New research shows sleep disorders in women, such as sleep apnea and insomnia, increase the risk of giving birth before reaching full term, findings that could give doctors early warning of premature births.
It could also give medical teams a chance to minimise the risk of preterm births if these sleep disorders can be effectively managed during pregnancy.
According to the team from the University of California San Francisco, the research sheds some light on sleep disorders that often go undiagnosed in the midst of normal sleep changes that typically happen during pregnancy.
The study is the first to examine the effects of insomnia on pregnancy, and to make sure other factors contributing to preterm birth were separated out, the researchers used a case-control design: women were put in pairs based on matching risk factors, including smoking and hypertension, with the sleep disorder diagnosis the key difference.
"This gave us more confidence that our finding of an earlier delivery among women with disordered sleep was truly attributable to the sleep disorder, and not to other differences between women with and without these disorders," says lead researcher Jennifer Felder.
The results, based on 2,265 women with sleep disorders and the same number of matching controls, are pretty clear: the chance of preterm birth (before 37 weeks' gestation) was 14.6 percent for women diagnosed with a sleep disorder during pregnancy, compared to 10.9 percent for those who were not.
Meanwhile the odds of early preterm birth (before 34 weeks) was more than double for women with sleep apnea and nearly double for women with insomnia.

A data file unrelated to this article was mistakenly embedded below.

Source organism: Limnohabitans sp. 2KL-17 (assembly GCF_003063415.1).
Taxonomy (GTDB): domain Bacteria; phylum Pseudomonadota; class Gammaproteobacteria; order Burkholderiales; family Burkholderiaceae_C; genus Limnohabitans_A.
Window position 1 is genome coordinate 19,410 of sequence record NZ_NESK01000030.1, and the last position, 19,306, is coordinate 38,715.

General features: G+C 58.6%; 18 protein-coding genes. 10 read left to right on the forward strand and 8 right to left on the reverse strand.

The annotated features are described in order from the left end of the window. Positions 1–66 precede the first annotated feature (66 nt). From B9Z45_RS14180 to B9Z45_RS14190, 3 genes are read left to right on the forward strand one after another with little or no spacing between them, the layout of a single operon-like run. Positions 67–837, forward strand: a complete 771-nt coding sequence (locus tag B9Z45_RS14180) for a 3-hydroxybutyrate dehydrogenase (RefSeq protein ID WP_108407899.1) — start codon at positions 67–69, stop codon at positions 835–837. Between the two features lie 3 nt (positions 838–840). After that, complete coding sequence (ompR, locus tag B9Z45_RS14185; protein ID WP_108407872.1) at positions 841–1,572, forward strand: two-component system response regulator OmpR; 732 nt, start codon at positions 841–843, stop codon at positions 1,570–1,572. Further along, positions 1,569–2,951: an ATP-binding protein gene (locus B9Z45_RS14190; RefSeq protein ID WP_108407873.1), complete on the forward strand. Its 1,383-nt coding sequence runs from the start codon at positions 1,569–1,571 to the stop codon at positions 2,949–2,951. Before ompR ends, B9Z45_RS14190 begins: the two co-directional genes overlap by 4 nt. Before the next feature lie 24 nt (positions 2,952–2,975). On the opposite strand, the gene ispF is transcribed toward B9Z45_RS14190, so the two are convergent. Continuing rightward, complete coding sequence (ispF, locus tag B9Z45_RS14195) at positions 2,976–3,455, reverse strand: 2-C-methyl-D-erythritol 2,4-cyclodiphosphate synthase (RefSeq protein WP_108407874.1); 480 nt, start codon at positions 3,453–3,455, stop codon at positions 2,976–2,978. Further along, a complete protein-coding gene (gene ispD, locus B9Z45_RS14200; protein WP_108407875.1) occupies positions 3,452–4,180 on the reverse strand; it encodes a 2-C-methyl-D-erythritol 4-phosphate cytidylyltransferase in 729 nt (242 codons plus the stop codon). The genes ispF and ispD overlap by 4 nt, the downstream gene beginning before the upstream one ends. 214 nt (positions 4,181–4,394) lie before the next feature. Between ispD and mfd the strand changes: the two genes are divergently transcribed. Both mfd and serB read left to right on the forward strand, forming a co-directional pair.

With the preterm rate about 10 percent in the United States, and more health complications associated with a preterm birth, this is a potential way to getting that percentage lower and saving lives along the way.
"What's so exciting about this study is that a sleep disorder is a potentially modifiable risk factor," says Felder.
Cognitive therapy is one potential treatment Felder's team is looking at to try and reduce that risk, as it's been shown to be effective in the general population and doesn't require any medication – an important consideration if you're pregnant.
In the larger dataset of nearly 3 million records from which the samples were pulled, very few women, well below 1 percent, were diagnosed with sleep disorders.
Compare that to the general population in the US, where sleep apnea is estimated to affect around 6.62 percent of people. For chronic insomnia, the figure is 10 percent.
The researchers think that shows a problem with identifying these issues in pregnancy, and are calling for improved and more widespread screening for these sleep problems.
Thanks to the large sample size, and the case-control methods used here, it's clear there's some connection between sleep disorders and premature birth – so let's hope the findings can be used to make a real difference in the number of pregnancies reaching full term.
The research has been published in Obstetrics & Gynecology.